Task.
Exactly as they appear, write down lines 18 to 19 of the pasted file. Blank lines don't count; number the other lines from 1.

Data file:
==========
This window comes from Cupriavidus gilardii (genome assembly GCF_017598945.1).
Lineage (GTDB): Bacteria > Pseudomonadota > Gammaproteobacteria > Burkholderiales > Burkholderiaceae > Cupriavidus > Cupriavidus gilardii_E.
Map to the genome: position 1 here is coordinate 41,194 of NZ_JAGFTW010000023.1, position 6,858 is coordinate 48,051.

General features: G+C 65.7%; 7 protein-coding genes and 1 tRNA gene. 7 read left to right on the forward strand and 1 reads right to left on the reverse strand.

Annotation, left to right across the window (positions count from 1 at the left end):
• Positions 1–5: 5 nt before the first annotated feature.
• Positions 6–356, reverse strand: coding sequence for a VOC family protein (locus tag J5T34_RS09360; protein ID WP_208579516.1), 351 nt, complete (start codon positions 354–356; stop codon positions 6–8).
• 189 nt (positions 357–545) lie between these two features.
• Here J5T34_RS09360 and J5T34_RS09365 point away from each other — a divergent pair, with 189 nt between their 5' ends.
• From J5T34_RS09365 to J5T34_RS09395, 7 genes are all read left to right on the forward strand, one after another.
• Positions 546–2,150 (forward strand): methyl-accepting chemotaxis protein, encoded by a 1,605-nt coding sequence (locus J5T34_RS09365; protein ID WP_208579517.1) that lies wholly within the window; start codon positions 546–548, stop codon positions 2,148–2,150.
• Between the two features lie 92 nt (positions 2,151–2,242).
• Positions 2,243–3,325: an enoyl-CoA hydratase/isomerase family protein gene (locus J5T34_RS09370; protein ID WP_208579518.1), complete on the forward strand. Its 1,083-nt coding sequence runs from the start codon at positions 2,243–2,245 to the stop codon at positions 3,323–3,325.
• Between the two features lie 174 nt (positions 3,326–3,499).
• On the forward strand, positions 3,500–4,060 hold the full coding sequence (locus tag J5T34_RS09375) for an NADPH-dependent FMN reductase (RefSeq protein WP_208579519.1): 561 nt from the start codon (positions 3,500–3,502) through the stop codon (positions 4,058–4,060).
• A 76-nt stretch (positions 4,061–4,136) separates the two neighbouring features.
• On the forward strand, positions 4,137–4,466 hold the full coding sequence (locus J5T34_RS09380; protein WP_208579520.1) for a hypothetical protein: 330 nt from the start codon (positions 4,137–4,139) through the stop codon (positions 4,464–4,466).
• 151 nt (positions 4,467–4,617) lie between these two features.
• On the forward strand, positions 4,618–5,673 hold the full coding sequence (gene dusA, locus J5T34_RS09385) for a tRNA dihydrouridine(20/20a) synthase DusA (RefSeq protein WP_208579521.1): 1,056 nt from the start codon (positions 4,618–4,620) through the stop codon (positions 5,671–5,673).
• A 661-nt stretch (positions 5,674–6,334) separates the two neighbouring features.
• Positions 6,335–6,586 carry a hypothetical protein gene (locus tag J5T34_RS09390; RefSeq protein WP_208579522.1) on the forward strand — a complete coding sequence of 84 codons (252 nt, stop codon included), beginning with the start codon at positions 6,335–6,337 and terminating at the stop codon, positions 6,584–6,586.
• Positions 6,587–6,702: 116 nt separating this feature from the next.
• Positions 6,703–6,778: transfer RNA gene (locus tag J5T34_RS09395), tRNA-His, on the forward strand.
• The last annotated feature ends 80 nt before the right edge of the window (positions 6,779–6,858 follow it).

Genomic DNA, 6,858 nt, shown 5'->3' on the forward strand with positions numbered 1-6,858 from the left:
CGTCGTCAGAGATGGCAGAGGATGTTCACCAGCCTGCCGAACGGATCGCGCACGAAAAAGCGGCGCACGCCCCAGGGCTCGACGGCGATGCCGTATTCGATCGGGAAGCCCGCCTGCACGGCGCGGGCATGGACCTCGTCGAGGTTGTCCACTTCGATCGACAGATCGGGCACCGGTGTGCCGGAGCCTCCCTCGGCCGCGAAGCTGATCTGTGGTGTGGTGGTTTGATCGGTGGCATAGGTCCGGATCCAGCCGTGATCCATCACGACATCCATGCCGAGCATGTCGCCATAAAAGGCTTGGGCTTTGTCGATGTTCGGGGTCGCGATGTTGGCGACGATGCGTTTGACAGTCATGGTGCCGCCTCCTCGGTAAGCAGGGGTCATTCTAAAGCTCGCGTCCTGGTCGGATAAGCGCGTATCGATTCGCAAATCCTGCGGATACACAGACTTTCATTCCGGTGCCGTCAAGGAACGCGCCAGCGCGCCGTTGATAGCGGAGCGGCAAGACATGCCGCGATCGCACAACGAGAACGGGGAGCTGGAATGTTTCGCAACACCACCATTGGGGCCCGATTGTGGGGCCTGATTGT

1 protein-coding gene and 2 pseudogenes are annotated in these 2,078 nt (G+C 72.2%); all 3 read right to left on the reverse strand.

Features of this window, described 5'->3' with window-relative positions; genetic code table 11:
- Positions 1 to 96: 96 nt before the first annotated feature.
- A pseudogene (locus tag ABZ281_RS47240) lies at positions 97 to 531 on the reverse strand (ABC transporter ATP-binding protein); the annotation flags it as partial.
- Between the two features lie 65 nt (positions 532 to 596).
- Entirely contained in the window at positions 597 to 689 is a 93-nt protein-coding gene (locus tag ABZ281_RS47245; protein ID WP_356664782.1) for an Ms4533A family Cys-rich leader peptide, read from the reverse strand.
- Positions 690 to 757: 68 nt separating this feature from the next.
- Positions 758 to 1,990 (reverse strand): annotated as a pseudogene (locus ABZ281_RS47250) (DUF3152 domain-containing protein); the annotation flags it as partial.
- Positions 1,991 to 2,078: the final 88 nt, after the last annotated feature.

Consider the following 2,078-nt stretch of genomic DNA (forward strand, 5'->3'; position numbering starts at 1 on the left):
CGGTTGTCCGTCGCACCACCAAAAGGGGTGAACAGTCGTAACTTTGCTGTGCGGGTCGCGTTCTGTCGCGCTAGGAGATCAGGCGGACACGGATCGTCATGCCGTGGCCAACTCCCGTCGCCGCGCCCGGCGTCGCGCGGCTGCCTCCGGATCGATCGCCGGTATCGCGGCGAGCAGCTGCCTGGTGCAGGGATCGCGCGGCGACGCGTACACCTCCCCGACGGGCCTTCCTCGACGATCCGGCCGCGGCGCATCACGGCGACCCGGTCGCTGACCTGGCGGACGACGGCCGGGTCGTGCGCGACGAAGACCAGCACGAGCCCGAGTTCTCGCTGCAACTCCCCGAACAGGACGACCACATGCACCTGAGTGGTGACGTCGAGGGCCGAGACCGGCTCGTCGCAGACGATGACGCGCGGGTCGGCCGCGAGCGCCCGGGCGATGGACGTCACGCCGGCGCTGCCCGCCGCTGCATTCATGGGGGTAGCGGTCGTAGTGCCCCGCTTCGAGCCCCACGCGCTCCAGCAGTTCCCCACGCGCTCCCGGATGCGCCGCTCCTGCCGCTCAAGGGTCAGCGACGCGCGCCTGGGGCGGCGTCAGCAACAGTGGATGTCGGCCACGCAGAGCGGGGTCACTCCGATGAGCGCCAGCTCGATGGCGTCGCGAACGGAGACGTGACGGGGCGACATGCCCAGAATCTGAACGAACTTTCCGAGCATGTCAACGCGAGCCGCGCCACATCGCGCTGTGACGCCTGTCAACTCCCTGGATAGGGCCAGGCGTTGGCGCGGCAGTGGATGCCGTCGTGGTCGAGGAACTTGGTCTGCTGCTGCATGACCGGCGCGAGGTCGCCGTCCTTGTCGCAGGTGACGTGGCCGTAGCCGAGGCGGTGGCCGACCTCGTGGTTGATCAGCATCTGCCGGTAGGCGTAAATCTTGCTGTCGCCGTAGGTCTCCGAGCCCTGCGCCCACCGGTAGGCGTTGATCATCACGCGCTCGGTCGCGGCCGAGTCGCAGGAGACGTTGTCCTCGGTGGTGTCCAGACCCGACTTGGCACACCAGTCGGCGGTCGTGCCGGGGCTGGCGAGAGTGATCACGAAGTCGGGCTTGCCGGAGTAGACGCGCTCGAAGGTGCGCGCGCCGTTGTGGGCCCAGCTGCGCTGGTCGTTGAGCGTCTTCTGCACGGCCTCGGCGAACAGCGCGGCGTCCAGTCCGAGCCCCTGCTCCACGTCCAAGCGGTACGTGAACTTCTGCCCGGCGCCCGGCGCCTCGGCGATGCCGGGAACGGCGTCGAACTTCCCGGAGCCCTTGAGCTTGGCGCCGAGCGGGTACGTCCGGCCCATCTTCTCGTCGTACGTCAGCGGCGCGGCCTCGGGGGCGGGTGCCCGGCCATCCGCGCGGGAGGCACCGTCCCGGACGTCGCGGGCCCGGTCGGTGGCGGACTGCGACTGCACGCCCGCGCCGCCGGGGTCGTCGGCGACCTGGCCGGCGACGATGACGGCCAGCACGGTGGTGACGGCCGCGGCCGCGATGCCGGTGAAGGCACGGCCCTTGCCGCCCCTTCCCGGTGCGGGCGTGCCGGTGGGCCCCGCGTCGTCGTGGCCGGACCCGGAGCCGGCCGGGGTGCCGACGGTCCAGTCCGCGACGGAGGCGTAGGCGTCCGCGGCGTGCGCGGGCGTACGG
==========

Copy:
• 151 nt (positions 4,467–4,617) lie between these two features.
• On the forward strand, positions 4,618–5,673 hold the full coding sequence (gene dusA, locus J5T34_RS09385) for a tRNA dihydrouridine(20/20a) synthase DusA (RefSeq protein WP_208579521.1): 1,056 nt from the start codon (positions 4,618–4,620) through the stop codon (positions 5,671–5,673).